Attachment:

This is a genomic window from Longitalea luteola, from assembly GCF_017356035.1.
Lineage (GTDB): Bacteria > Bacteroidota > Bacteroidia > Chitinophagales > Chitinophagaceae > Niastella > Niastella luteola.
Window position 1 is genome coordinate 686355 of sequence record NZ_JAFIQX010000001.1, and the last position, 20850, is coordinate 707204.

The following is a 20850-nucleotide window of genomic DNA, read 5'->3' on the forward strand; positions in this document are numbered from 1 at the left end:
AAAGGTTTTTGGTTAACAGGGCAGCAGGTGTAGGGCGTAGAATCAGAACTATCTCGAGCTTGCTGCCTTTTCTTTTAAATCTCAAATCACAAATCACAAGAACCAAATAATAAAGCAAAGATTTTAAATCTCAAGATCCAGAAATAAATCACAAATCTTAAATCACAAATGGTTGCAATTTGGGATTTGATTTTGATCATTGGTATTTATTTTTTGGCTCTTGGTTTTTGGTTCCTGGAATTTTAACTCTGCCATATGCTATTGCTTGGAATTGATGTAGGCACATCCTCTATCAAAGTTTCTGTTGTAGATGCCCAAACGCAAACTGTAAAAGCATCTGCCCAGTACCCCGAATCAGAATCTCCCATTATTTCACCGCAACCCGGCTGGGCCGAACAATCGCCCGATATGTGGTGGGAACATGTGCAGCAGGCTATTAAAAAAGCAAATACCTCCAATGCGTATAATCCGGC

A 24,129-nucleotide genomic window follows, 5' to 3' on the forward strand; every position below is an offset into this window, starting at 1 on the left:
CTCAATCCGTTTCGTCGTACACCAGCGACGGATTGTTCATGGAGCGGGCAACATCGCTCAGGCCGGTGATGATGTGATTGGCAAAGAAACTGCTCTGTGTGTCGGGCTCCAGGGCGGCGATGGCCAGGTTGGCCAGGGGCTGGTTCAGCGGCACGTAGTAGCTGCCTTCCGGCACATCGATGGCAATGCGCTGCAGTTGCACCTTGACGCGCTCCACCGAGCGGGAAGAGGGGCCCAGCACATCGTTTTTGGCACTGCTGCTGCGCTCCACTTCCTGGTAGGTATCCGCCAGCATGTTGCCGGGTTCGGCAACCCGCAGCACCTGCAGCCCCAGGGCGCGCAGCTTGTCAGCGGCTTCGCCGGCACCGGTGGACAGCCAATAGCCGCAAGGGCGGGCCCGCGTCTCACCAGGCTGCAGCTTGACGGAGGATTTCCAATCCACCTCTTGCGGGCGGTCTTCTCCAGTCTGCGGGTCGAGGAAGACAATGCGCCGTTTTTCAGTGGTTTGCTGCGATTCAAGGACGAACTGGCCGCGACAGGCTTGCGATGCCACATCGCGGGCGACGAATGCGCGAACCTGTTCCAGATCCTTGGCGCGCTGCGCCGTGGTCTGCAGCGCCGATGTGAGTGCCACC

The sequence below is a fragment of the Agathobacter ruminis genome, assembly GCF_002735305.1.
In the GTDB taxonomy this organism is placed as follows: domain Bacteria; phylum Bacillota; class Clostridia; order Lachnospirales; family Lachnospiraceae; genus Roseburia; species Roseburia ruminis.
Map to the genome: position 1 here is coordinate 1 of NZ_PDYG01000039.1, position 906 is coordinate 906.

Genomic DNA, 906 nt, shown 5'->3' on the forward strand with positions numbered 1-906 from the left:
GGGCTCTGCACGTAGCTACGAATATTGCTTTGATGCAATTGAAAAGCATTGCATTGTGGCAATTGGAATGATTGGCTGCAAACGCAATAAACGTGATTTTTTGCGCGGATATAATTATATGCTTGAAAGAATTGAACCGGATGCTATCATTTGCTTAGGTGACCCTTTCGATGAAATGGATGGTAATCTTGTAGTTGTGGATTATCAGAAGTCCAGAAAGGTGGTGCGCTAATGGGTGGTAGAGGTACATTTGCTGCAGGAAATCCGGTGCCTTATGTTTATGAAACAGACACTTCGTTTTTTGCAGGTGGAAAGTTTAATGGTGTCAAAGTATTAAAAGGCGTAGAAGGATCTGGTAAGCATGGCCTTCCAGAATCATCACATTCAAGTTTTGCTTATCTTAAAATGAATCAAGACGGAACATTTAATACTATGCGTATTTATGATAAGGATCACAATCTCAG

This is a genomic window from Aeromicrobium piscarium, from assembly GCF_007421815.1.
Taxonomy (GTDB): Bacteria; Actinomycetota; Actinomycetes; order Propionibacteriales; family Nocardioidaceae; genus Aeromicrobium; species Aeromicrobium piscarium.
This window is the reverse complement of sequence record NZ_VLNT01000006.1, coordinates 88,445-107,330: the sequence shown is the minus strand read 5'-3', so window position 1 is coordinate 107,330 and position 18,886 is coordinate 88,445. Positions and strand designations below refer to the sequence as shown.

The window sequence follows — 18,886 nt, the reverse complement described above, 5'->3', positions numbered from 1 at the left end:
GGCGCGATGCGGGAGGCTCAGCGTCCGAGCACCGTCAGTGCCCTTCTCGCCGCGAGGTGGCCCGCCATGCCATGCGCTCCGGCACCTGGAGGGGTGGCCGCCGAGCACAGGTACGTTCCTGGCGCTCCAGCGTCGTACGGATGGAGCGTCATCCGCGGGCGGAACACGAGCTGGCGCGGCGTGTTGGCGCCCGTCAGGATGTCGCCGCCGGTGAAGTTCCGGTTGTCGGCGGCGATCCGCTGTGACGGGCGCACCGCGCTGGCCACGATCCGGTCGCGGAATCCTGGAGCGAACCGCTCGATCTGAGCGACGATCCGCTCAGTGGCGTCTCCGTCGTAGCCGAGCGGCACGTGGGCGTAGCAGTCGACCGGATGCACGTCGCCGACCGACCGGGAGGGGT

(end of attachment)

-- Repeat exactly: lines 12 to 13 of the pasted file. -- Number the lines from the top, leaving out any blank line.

GGGCTCTGCACGTAGCTACGAATATTGCTTTGATGCAATTGAAAAGCATTGCATTGTGGCAATTGGAATGATTGGCTGCAAACGCAATAAACGTGATTTTTTGCGCGGATATAATTATATGCTTGAAAGAATTGAACCGGATGCTATCATTTGCTTAGGTGACCCTTTCGATGAAATGGATGGTAATCTTGTAGTTGTGGATTATCAGAAGTCCAGAAAGGTGGTGCGCTAATGGGTGGTAGAGGTACATTTGCTGCAGGAAATCCGGTGCCTTATGTTTATGAAACAGACACTTCGTTTTTTGCAGGTGGAAAGTTTAATGGTGTCAAAGTATTAAAAGGCGTAGAAGGATCTGGTAAGCATGGCCTTCCAGAATCATCACATTCAAGTTTTGCTTATCTTAAAATGAATCAAGACGGAACATTTAATACTATGCGTATTTATGATAAGGATCACAATCTCAG

This is a genomic window from Aeromicrobium piscarium, from assembly GCF_007421815.1.